A route for caravans, the northern Silk Road brought to China many goods such as "dates, saffron powder and pistachio nuts from Persia; frankincense, aloes and myrrh from Somalia; sandalwood from India; glass bottles from Egypt, and other expensive and desirable goods from other parts of the world."[116] In exchange, the caravans sent back bolts of silk brocade, lacquer-ware, and porcelain.


Southern route


The southern route or Karakoram route was mainly a single route running from China through the Karakoram mountains, where it persists in modern times as the international paved road connecting Pakistan and China as the Karakoram Highway.[citation needed] It then set off westwards, but with southward spurs enabling the journey to be completed by sea from various points. Crossing the high mountains, it passed through northern Pakistan, over the Hindu Kush mountains, and into Afghanistan, rejoining the northern route near Merv, Turkmenistan. From Merv, it followed a nearly straight line west through mountainous northern Iran, Mesopotamia, and the northern tip of the Syrian Desert to the Levant, where Mediterranean trading ships plied regular routes to Italy, while land routes went either north through Anatolia or south to North Africa. Another branch road travelled from Herat through Susa to Charax Spasinu at the head of the Persian Gulf and across to Petra and on to Alexandria and other eastern Mediterranean ports from where ships carried the cargoes to Rome.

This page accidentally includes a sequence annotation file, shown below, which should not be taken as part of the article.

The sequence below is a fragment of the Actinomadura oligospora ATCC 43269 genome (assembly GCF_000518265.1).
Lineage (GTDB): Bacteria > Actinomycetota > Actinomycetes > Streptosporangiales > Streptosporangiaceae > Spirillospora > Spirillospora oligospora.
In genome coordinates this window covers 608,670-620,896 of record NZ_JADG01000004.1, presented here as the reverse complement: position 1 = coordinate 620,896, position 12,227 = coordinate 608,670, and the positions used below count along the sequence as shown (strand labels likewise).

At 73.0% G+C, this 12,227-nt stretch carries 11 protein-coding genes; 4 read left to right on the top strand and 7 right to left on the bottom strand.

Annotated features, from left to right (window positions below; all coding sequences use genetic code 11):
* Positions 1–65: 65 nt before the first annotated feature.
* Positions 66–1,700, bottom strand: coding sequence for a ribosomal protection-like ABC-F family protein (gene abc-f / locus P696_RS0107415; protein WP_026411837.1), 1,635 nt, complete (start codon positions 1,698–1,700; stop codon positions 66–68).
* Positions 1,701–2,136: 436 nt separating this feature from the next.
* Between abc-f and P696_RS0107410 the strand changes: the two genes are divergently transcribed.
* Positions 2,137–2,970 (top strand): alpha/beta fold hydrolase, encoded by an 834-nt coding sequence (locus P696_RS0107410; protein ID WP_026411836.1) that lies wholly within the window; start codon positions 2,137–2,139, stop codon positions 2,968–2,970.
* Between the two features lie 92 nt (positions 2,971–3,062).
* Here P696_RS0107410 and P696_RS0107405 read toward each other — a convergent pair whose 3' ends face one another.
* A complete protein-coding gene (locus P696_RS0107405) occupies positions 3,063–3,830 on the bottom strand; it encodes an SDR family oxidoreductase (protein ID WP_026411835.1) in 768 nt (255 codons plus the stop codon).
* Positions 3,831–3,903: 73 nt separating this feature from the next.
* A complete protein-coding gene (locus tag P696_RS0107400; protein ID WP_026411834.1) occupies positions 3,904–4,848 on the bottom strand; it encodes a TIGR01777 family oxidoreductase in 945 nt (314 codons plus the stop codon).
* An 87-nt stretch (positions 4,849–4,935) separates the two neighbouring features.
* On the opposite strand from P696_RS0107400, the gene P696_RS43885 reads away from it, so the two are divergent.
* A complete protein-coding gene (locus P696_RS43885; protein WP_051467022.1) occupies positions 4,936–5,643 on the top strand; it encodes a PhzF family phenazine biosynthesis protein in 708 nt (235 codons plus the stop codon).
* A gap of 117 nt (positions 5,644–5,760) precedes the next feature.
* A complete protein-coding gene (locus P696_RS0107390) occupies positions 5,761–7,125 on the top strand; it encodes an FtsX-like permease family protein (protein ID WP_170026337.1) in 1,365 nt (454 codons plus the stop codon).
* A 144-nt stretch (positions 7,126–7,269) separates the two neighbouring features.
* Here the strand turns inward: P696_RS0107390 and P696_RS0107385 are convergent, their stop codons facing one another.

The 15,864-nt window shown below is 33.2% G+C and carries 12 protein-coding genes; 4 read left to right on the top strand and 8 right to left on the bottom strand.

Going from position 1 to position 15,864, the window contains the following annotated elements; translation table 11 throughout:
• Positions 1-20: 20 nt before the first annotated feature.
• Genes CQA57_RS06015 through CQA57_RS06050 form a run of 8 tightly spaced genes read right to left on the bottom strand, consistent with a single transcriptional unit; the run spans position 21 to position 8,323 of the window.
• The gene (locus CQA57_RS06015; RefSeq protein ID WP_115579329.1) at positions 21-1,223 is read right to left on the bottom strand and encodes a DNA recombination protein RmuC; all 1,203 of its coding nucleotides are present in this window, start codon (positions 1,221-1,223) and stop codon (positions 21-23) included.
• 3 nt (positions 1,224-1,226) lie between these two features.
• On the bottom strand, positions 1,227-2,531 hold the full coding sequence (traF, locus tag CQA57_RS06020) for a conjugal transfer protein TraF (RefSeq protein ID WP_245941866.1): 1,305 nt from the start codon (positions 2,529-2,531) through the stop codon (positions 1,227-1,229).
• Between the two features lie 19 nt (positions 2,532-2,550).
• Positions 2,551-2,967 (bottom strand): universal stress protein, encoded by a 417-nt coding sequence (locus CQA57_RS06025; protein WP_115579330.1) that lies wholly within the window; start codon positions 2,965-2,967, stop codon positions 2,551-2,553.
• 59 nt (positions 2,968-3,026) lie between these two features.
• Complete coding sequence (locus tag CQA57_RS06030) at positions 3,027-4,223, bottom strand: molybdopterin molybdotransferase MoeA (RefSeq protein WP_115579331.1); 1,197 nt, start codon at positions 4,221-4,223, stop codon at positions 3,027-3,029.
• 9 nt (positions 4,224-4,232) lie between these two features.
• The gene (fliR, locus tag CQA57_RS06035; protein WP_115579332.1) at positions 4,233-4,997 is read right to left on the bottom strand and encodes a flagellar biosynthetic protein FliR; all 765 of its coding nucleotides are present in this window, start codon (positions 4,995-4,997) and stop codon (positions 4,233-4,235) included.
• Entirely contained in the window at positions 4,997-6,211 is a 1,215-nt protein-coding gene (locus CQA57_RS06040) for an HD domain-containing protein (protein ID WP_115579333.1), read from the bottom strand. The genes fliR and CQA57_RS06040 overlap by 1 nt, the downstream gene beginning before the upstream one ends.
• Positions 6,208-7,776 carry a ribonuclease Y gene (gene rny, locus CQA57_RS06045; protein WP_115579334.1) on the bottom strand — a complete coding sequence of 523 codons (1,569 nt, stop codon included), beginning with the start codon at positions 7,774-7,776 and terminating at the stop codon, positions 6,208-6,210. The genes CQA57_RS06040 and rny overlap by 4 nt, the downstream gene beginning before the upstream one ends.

Southwestern route

Woven silk textiles from Tomb No. 1 at Mawangdui, Changsha, Hunan province, China, Western Han dynasty period, dated 2nd century BCE

The southwestern route is believed to be the Ganges/Brahmaputra Delta, which has been the subject of international interest for over two millennia. Strabo, the 1st-century Roman writer, mentions the deltaic lands: "Regarding merchants who now sail from Egypt...as far as the Ganges, they are only private citizens..." His comments are interesting as Roman beads and other materials are being found at Wari-Bateshwar ruins, the ancient city with roots from much earlier, before the Bronze Age, presently being slowly excavated beside the Old Brahmaputra in Bangladesh. Ptolemy's map of the Ganges Delta, a remarkably accurate effort, showed that his informants knew all about the course of the Brahmaputra River, crossing through the Himalayas then bending westward to its source in Tibet. It is doubtless that this delta was a major international trading center, almost certainly from much earlier than the Common Era. Gemstones and other merchandise from Thailand and Java were traded in the delta and through it. Chinese archaeological writer Bin Yang and some earlier writers and archaeologists, such as Janice Stargardt, strongly suggest this route of international trade as Sichuan-Yunnan-Burma-Bangladesh route. According to Bin Yang, especially from the 12th century the route was used to ship bullion from Yunnan (gold and silver are among the minerals in which Yunnan is rich), through northern Burma, into modern Bangladesh, making use of the ancient route, known as the 'Ledo' route. The emerging evidence of the ancient cities of Bangladesh, in particular Wari-Bateshwar ruins, Mahasthangarh, Bhitagarh, Bikrampur, Egarasindhur, and Sonargaon, are believed to be the international trade centers in this route.